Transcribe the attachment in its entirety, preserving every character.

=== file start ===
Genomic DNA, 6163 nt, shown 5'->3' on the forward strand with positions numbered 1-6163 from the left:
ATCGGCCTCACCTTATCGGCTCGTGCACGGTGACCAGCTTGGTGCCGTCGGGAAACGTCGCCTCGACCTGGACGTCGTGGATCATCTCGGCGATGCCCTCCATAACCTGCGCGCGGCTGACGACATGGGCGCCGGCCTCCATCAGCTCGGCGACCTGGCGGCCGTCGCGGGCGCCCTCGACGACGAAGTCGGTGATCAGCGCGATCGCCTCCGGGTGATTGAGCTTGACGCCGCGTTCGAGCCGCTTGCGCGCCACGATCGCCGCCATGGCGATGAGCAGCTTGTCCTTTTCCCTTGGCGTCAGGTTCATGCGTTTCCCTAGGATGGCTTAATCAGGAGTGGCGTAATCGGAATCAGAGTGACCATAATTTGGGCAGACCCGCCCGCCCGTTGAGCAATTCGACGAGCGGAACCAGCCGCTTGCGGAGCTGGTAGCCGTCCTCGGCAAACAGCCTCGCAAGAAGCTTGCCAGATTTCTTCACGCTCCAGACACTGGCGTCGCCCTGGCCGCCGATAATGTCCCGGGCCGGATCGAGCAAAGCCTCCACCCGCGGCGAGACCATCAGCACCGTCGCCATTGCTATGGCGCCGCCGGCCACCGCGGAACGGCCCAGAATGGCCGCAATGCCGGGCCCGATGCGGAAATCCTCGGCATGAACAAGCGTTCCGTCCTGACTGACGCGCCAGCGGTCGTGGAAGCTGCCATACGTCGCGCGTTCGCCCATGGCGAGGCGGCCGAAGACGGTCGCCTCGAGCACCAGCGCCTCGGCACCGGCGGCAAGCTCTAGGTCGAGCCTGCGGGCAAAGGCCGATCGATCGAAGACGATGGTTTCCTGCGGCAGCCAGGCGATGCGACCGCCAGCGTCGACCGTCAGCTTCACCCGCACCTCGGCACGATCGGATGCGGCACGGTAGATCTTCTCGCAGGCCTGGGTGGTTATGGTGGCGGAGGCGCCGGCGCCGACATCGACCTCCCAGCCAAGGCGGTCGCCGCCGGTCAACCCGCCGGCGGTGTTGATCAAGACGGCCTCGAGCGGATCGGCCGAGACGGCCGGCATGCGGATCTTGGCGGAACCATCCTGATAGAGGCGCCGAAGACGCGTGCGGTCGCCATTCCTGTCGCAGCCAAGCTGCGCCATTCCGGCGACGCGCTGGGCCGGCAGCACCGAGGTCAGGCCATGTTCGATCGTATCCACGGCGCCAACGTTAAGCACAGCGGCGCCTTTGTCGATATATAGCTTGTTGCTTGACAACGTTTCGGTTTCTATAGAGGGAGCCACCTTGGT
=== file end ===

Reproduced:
Genomic DNA, 6163 nt, shown 5'->3' on the forward strand with positions numbered 1-6163 from the left:
ATCGGCCTCACCTTATCGGCTCGTGCACGGTGACCAGCTTGGTGCCGTCGGGAAACGTCGCCTCGACCTGGACGTCGTGGATCATCTCGGCGATGCCCTCCATAACCTGCGCGCGGCTGACGACATGGGCGCCGGCCTCCATCAGCTCGGCGACCTGGCGGCCGTCGCGGGCGCCCTCGACGACGAAGTCGGTGATCAGCGCGATCGCCTCCGGGTGATTGAGCTTGACGCCGCGTTCGAGCCGCTTGCGCGCCACGATCGCCGCCATGGCGATGAGCAGCTTGTCCTTTTCCCTTGGCGTCAGGTTCATGCGTTTCCCTAGGATGGCTTAATCAGGAGTGGCGTAATCGGAATCAGAGTGACCATAATTTGGGCAGACCCGCCCGCCCGTTGAGCAATTCGACGAGCGGAACCAGCCGCTTGCGGAGCTGGTAGCCGTCCTCGGCAAACAGCCTCGCAAGAAGCTTGCCAGATTTCTTCACGCTCCAGACACTGGCGTCGCCCTGGCCGCCGATAATGTCCCGGGCCGGATCGAGCAAAGCCTCCACCCGCGGCGAGACCATCAGCACCGTCGCCATTGCTATGGCGCCGCCGGCCACCGCGGAACGGCCCAGAATGGCCGCAATGCCGGGCCCGATGCGGAAATCCTCGGCATGAACAAGCGTTCCGTCCTGACTGACGCGCCAGCGGTCGTGGAAGCTGCCATACGTCGCGCGTTCGCCCATGGCGAGGCGGCCGAAGACGGTCGCCTCGAGCACCAGCGCCTCGGCACCGGCGGCAAGCTCTAGGTCGAGCCTGCGGGCAAAGGCCGATCGATCGAAGACGATGGTTTCCTGCGGCAGCCAGGCGATGCGACCGCCAGCGTCGACCGTCAGCTTCACCCGCACCTCGGCACGATCGGATGCGGCACGGTAGATCTTCTCGCAGGCCTGGGTGGTTATGGTGGCGGAGGCGCCGGCGCCGACATCGACCTCCCAGCCAAGGCGGTCGCCGCCGGTCAACCCGCCGGCGGTGTTGATCAAGACGGCCTCGAGCGGATCGGCCGAGACGGCCGGCATGCGGATCTTGGCGGAACCATCCTGATAGAGGCGCCGAAGACGCGTGCGGTCGCCATTCCTGTCGCAGCCAAGCTGCGCCATTCCGGCGACGCGCTGGGCCGGCAGCACCGAGGTCAGGCCATGTTCGATCGTATCCACGGCGCCAACGTTAAGCACAGCGGCGCCTTTGTCGATATATAGCTTGTTGCTTGACAACGTTTCGGTTTCTATAGAGGGAGCCACCTTGGT